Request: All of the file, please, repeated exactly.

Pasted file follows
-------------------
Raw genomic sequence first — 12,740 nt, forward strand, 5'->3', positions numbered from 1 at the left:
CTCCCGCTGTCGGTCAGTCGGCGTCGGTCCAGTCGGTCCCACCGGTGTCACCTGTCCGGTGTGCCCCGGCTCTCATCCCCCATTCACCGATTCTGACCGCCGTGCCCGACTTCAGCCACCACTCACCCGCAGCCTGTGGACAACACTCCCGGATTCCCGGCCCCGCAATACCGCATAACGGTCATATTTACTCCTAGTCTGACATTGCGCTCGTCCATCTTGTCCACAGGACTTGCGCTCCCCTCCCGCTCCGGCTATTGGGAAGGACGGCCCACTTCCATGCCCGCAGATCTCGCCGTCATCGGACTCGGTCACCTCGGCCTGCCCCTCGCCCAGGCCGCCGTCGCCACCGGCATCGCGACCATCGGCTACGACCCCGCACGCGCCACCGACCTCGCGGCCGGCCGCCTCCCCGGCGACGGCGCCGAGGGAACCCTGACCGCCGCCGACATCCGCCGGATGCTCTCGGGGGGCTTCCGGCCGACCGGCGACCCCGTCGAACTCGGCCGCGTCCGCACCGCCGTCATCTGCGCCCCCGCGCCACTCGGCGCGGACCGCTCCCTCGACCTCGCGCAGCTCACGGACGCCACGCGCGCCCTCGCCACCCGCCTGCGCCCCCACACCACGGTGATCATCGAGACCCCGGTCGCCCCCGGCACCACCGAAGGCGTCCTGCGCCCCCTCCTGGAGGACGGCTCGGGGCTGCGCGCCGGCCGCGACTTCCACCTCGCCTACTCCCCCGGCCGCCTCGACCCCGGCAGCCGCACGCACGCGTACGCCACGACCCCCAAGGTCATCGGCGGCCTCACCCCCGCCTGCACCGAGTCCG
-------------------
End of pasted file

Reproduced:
Raw genomic sequence first — 12,740 nt, forward strand, 5'->3', positions numbered from 1 at the left:
CTCCCGCTGTCGGTCAGTCGGCGTCGGTCCAGTCGGTCCCACCGGTGTCACCTGTCCGGTGTGCCCCGGCTCTCATCCCCCATTCACCGATTCTGACCGCCGTGCCCGACTTCAGCCACCACTCACCCGCAGCCTGTGGACAACACTCCCGGATTCCCGGCCCCGCAATACCGCATAACGGTCATATTTACTCCTAGTCTGACATTGCGCTCGTCCATCTTGTCCACAGGACTTGCGCTCCCCTCCCGCTCCGGCTATTGGGAAGGACGGCCCACTTCCATGCCCGCAGATCTCGCCGTCATCGGACTCGGTCACCTCGGCCTGCCCCTCGCCCAGGCCGCCGTCGCCACCGGCATCGCGACCATCGGCTACGACCCCGCACGCGCCACCGACCTCGCGGCCGGCCGCCTCCCCGGCGACGGCGCCGAGGGAACCCTGACCGCCGCCGACATCCGCCGGATGCTCTCGGGGGGCTTCCGGCCGACCGGCGACCCCGTCGAACTCGGCCGCGTCCGCACCGCCGTCATCTGCGCCCCCGCGCCACTCGGCGCGGACCGCTCCCTCGACCTCGCGCAGCTCACGGACGCCACGCGCGCCCTCGCCACCCGCCTGCGCCCCCACACCACGGTGATCATCGAGACCCCGGTCGCCCCCGGCACCACCGAAGGCGTCCTGCGCCCCCTCCTGGAGGACGGCTCGGGGCTGCGCGCCGGCCGCGACTTCCACCTCGCCTACTCCCCCGGCCGCCTCGACCCCGGCAGCCGCACGCACGCGTACGCCACGACCCCCAAGGTCATCGGCGGCCTCACCCCCGCCTGCACCGAGTCCG